Gold’s 60-day historical volatility reached 16.75 on Feb. 27, the lowest since April, when the metal fell into abear market. The declines come after prices were whipsawed in 2013, driving some investors to lose their faith in the metal as a store of value. In July, the 60-day measure touched the highest since April 2009. Open interest, or the number of contracts outstanding on the Comex, gained 4.3 percent in February, snapping three months of declines.
Purchases of coins, jewelry and bars, which helped fuel this year’s rally, are starting to slow amid the price gains. China’s gold imports from Hong Kong fell to 83.6 metric tons in January from 91.9 tons in December, according to data from the Hong Kong Census and Statistics Department Feb. 25. Gold-coin sales by theU.S. Mint dropped 66 percent in February from a month earlier to 31,000 ounces, the lowest since September.
Federal Reserve Chair Janet Yellen said Feb. 27 the bank will likely keep trimming asset purchases as policy makers monitor economic data to determine if the recent weakness is temporary. The Fed cut monthly bond buying by $10 billion in the past two meetings, leaving purchases at $65 billion. Gold jumped 70 percent from December 2008 to June 2011 as the central bank bought debt.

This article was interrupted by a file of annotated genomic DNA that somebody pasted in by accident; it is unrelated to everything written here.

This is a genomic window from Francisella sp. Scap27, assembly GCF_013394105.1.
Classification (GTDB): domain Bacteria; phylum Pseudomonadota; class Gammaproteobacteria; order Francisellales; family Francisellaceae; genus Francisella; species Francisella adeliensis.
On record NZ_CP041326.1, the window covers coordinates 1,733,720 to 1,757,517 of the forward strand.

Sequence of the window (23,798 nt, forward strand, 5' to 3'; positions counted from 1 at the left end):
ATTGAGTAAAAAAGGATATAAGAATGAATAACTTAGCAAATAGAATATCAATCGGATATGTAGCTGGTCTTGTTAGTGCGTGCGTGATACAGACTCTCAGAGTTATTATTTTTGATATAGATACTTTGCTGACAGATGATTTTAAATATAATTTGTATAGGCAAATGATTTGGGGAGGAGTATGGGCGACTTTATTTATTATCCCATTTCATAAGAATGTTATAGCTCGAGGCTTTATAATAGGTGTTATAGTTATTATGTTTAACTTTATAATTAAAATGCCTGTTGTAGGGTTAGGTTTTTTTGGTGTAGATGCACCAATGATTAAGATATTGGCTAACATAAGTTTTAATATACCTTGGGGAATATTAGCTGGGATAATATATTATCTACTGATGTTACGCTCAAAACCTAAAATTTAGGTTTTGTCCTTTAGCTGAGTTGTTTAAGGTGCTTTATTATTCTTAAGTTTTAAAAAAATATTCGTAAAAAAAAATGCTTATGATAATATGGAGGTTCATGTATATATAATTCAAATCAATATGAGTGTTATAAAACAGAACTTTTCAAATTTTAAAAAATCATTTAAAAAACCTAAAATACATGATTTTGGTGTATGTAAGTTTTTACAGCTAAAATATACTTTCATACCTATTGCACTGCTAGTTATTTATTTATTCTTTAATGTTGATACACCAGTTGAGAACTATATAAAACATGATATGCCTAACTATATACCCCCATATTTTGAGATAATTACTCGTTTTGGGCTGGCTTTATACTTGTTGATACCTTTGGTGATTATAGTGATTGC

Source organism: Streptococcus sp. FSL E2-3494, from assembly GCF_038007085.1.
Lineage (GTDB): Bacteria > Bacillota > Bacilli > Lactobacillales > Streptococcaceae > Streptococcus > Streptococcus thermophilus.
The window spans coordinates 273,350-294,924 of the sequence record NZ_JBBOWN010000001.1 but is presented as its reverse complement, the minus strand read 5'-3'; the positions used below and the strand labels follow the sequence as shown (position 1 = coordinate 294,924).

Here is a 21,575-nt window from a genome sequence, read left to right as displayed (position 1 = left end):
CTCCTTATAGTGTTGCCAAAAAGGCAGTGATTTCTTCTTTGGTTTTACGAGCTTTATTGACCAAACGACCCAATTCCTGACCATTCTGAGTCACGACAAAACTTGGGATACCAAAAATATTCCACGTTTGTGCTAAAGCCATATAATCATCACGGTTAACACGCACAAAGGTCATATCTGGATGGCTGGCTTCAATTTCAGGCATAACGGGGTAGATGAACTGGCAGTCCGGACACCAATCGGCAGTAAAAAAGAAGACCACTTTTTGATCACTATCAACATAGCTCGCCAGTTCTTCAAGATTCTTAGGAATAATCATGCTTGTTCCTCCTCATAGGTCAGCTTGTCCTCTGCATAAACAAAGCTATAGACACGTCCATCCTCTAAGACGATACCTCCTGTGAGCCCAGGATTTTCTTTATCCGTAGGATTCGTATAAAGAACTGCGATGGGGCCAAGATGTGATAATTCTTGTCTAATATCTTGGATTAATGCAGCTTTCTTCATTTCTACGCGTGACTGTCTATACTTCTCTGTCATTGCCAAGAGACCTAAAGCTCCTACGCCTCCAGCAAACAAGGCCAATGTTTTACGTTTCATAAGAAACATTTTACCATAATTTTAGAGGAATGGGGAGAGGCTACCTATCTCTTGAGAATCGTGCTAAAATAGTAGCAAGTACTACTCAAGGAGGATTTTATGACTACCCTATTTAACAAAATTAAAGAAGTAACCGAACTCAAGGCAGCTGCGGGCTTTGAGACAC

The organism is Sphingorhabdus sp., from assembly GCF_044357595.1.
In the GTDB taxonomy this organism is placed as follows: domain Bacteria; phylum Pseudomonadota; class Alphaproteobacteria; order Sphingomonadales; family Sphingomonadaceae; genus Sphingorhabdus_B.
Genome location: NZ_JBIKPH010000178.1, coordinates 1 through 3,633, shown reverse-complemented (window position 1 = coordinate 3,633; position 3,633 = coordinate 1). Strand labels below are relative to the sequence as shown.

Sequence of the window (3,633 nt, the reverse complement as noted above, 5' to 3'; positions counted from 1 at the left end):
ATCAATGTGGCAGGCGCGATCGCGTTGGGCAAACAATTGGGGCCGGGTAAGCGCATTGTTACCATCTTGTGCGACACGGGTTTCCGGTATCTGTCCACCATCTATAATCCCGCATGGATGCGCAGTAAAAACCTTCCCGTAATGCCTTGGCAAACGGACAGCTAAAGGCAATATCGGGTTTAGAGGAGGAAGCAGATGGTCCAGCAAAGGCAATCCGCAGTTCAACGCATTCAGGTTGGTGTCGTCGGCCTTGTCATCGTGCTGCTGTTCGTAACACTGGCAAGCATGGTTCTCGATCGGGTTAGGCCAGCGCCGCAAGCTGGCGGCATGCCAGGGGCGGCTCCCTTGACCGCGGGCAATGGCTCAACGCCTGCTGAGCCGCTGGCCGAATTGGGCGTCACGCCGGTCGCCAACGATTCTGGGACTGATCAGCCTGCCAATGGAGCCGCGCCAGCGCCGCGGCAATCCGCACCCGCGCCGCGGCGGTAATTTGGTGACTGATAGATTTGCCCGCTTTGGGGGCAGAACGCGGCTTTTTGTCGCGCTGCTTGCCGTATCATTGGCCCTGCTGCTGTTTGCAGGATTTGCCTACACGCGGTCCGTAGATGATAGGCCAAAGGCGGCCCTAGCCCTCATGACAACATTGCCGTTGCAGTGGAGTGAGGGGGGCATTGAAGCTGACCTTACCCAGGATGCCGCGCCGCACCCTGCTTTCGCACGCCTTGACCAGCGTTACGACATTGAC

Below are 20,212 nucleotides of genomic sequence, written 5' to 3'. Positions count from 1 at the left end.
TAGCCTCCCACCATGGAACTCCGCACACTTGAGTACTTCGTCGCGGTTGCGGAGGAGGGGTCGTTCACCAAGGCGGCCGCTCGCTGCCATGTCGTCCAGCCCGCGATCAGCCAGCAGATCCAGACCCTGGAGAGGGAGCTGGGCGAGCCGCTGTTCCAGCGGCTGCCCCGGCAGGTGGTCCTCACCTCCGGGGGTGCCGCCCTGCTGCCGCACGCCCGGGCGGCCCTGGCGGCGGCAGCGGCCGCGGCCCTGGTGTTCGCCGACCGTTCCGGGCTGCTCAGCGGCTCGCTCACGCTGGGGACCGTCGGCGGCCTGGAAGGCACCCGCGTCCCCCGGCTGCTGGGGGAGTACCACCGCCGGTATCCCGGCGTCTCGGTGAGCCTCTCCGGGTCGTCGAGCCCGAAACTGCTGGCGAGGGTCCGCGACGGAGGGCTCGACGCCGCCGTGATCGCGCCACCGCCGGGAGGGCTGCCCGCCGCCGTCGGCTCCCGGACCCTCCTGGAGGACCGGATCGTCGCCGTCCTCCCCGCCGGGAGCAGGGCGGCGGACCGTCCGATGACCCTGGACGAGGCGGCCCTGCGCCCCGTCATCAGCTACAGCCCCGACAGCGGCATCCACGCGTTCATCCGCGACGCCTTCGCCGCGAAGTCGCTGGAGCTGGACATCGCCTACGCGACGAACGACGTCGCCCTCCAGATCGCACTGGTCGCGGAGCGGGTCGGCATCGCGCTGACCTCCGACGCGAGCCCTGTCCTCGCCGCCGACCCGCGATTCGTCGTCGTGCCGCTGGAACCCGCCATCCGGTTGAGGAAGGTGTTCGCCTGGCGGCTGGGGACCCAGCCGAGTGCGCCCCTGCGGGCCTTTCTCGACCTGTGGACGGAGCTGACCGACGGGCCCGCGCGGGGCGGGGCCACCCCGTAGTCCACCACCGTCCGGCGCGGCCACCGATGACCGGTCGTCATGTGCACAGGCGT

Prices plunged 28 percent last year, the most since 1981. Gold held in global ETPs tumbled 33 percent in 2013, and the value of the assets dropped $73.4 billion. Goldman Sachs Group Inc. sees the metal dropping to $1,050 by the end of the year.
“Once we begin to see the U.S. economy gain momentum, then you will see the dollar strengthen and gold quickly give back gains,” said Paul Christopher, the St. Louis-based chief international strategist at Wells Fargo Advisors, which manages $1.4 trillion. “Our advice to investors is, use this rebound in gold to take profits and move the money elsewhere.”
Investors turned bullish on copper for the first time in a month, with the net-long position reaching 1,459 contracts as of Feb. 25, compared with a net-short holding of 8,888 a week earlier, the CFTC data show. Inventories monitored by the London Metal Exchange dropped for eight consecutive months, the longest streak since May 2012.